The brickworks ring kiln from 1870 at Nivaagaard Brickfield (Nivågaard Teglværk) in Nivaa, about 34 km north of Copenhagen and 14 km south of Elsinore.
This Hoffmann kiln was an epoch-making and energy-saving invention at that time with fire moving in the ring and reuse of the heat, now a listed building and museum, and the last existing kiln of its kind in Denmark.
Due to the first-rate quality of the local moraine clay and the easy transport by sea to Copenhagen and other locations along the coast, these brickfields played an important role for hundreds of years. Production started in 1701 and stopped in 1980 - and during that time under several owners.
This specific ring kiln stopped production in 1967. The area is full of historic signs from this era as well as a number of marlpits or clay pits, now deep lakes. Some are dangerous as steep slopes and banks can make it very difficult to get up again if you fall in.
The marlpits, or clay pits, have now become part of and enriched nature in this interesting area north of Copenhagen. Remnants of the tile and earthenware production, historic buildings and a wharf for the shipping can be found in the area. The salt meadow in the shallow Nivaa Bay is also a paradise for birdwatchers.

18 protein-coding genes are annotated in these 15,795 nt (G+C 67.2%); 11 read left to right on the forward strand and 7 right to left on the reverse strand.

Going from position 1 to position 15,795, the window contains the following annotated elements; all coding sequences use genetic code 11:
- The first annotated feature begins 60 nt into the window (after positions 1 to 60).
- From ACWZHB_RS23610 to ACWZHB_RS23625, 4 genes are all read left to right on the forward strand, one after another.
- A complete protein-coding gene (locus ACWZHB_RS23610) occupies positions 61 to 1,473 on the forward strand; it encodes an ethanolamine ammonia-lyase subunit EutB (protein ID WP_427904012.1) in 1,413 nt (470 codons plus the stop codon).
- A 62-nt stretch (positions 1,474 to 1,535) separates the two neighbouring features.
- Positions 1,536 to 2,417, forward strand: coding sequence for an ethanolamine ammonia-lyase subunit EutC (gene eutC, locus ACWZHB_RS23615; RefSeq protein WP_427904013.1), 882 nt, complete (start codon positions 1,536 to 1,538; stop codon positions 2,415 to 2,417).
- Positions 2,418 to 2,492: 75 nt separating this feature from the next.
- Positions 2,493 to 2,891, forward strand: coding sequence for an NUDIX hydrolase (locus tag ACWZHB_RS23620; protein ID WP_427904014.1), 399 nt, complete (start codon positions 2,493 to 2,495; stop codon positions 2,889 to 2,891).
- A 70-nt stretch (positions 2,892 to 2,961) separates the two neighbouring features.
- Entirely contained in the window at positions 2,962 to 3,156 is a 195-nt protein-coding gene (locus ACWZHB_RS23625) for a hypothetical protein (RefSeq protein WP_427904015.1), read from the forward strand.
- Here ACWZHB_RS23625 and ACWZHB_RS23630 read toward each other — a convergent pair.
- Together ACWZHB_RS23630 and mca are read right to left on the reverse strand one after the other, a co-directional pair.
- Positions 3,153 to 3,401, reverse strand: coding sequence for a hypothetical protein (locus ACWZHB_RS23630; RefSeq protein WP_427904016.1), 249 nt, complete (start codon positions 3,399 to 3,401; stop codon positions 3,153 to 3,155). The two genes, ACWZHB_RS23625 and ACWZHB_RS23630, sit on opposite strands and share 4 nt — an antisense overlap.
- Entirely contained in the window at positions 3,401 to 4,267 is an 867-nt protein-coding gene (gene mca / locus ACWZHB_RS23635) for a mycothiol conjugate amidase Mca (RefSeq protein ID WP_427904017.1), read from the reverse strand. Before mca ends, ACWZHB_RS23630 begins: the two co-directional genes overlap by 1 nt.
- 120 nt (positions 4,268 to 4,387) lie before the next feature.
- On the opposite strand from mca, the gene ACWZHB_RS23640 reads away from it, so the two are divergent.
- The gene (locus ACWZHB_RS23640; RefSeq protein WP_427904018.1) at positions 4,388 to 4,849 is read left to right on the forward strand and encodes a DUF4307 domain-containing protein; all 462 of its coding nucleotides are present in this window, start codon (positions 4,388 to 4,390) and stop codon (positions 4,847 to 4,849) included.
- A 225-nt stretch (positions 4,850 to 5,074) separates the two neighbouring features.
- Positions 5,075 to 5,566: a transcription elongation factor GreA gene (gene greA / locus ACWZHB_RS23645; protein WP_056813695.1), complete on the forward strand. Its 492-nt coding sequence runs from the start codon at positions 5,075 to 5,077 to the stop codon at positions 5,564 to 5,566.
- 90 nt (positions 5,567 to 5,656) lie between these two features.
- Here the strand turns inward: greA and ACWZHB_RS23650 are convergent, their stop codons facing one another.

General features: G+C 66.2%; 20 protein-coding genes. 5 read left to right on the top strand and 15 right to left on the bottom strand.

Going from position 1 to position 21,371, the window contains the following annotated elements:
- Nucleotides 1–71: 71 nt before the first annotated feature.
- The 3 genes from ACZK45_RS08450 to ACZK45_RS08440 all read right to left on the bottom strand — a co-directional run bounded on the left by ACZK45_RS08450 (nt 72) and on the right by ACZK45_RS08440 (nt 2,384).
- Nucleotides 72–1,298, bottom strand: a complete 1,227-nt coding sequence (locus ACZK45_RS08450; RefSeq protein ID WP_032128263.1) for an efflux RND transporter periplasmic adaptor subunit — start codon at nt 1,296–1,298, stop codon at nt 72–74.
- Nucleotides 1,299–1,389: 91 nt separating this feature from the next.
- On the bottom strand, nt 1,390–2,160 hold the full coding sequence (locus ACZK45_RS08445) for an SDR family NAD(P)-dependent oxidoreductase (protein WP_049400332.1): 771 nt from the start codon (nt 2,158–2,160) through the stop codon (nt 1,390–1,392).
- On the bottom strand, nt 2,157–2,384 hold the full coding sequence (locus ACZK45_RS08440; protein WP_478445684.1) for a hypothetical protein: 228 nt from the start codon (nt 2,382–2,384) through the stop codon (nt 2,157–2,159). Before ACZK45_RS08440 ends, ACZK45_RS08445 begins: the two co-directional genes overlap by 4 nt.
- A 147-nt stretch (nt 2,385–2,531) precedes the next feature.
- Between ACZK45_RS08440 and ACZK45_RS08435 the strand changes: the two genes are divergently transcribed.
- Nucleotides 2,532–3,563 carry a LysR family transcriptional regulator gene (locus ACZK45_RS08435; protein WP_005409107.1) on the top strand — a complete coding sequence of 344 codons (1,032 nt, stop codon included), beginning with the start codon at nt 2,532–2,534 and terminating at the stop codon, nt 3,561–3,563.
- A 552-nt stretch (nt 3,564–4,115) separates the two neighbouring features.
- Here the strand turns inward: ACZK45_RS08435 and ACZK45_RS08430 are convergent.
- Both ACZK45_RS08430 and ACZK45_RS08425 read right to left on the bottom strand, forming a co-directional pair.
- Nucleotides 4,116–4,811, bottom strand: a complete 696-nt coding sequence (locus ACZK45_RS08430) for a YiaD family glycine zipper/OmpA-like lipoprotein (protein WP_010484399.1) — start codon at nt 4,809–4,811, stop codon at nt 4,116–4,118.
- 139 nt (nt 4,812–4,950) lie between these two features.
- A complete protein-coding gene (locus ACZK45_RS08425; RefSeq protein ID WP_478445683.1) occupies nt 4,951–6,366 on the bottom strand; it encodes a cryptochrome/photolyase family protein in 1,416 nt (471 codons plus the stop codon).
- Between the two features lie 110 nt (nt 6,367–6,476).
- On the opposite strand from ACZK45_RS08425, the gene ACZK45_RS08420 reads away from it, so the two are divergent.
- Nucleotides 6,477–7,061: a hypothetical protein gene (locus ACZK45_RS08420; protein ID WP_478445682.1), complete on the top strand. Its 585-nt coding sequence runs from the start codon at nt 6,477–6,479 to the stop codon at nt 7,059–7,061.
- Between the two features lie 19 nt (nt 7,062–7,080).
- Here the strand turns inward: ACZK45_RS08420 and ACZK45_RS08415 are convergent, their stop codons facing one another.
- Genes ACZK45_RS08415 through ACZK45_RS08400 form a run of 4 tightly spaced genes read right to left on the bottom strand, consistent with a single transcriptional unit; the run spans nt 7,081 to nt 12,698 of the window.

More information and hours for the museum can be found on the Internet, mostly in Danish. The interesting museum is somewhat underselling itself, f.inst. by not having a website in English - and limited hours. It is, however, run by keen volunteers. But do check the hours or organise your own guided tour, if you want to visit.
These video clips are available from Pond5.